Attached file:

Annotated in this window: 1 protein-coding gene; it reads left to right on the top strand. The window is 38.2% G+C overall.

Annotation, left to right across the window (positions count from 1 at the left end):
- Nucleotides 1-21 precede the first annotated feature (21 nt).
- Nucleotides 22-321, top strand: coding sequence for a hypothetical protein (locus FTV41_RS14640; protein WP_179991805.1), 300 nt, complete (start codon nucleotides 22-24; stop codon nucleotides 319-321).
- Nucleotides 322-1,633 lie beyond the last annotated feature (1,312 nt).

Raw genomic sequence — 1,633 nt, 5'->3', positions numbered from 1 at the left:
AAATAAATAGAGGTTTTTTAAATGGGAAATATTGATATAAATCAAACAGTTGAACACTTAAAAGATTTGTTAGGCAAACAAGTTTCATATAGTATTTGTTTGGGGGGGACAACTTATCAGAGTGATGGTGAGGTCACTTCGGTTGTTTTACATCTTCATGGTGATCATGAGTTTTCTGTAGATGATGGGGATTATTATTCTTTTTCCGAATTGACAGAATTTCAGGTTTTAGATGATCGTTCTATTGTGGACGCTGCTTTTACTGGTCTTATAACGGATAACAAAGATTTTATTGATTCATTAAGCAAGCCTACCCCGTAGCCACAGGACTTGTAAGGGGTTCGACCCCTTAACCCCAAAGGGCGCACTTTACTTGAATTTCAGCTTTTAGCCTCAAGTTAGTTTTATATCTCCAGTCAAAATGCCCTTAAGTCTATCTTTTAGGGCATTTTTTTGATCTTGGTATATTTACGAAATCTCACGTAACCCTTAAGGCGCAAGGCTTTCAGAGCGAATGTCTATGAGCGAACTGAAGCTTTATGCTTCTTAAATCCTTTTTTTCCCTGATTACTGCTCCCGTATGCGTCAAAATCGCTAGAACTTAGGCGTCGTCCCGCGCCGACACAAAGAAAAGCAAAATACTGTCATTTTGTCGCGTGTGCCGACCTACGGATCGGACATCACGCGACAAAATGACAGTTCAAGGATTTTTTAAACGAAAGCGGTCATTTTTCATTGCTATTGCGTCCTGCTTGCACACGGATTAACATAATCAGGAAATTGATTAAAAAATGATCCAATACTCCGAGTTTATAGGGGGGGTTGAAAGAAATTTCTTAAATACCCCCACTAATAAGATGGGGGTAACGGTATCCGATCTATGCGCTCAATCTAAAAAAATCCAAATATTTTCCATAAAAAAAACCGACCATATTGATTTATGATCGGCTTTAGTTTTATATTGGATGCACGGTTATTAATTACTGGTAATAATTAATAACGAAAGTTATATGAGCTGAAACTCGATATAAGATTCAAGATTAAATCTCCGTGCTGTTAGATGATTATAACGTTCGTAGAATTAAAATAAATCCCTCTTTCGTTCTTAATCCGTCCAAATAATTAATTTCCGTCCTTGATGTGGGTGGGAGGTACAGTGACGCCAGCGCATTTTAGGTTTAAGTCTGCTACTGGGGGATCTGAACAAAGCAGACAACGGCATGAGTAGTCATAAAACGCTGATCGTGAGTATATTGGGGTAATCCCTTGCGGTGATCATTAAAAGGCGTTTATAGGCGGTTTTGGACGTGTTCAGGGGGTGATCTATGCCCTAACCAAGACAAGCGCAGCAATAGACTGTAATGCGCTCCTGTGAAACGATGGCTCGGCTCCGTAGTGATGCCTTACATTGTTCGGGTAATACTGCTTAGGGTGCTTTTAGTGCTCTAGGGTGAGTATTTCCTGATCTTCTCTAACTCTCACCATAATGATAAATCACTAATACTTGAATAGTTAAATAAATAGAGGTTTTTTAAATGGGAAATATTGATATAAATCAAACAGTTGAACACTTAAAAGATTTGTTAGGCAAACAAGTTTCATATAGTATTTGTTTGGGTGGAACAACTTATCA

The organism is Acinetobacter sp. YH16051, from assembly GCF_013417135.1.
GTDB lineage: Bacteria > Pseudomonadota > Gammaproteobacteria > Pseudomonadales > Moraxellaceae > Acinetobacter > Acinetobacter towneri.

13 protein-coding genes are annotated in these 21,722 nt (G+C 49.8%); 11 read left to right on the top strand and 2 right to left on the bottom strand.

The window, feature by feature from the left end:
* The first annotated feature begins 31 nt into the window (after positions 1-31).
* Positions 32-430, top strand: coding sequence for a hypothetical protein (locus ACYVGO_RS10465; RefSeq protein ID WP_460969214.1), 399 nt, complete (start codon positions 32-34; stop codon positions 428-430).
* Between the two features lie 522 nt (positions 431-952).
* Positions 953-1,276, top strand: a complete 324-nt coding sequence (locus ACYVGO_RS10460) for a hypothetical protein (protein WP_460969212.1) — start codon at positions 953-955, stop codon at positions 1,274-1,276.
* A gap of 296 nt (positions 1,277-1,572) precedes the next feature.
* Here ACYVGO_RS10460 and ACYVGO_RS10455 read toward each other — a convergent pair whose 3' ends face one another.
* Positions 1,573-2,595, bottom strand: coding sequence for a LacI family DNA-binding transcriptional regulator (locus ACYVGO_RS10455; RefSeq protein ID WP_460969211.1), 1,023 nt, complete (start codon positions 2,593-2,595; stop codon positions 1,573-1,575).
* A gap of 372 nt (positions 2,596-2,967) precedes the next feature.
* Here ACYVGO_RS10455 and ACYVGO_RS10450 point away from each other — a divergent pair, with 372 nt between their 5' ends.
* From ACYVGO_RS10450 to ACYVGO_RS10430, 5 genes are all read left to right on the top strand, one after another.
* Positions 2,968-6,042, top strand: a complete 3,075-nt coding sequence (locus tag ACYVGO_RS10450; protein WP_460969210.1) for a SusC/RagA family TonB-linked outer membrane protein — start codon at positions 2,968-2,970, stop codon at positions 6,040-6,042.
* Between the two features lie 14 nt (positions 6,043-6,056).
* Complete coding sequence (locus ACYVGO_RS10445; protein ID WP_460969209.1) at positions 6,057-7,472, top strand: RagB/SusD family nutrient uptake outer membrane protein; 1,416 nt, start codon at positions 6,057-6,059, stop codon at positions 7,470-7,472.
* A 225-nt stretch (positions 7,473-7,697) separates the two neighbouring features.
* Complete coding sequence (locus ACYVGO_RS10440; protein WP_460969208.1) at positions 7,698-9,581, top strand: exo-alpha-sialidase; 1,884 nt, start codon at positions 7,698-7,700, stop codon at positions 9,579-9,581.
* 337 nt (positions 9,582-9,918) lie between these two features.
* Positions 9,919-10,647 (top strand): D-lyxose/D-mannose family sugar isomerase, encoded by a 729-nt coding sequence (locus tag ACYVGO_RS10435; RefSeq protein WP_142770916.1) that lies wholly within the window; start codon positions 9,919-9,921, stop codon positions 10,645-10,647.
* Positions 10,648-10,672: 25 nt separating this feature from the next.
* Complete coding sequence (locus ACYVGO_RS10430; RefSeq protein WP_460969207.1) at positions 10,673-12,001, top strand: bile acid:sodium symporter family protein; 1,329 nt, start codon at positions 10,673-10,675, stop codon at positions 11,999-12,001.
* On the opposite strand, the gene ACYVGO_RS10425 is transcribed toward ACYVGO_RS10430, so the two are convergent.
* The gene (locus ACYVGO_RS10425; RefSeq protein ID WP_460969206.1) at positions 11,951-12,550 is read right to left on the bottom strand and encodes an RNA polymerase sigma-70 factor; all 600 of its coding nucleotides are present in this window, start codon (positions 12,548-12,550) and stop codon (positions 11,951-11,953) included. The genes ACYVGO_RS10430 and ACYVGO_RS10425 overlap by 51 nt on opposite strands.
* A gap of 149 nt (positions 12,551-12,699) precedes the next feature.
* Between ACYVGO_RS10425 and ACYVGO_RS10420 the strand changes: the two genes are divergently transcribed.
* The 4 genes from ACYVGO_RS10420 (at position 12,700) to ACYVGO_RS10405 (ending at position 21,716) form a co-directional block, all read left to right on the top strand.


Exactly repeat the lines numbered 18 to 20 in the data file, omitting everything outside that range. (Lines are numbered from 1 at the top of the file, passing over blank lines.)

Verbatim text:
* Positions 1,573-2,595, bottom strand: coding sequence for a LacI family DNA-binding transcriptional regulator (locus ACYVGO_RS10455; RefSeq protein ID WP_460969211.1), 1,023 nt, complete (start codon positions 2,593-2,595; stop codon positions 1,573-1,575).
* A gap of 372 nt (positions 2,596-2,967) precedes the next feature.
* Here ACYVGO_RS10455 and ACYVGO_RS10450 point away from each other — a divergent pair, with 372 nt between their 5' ends.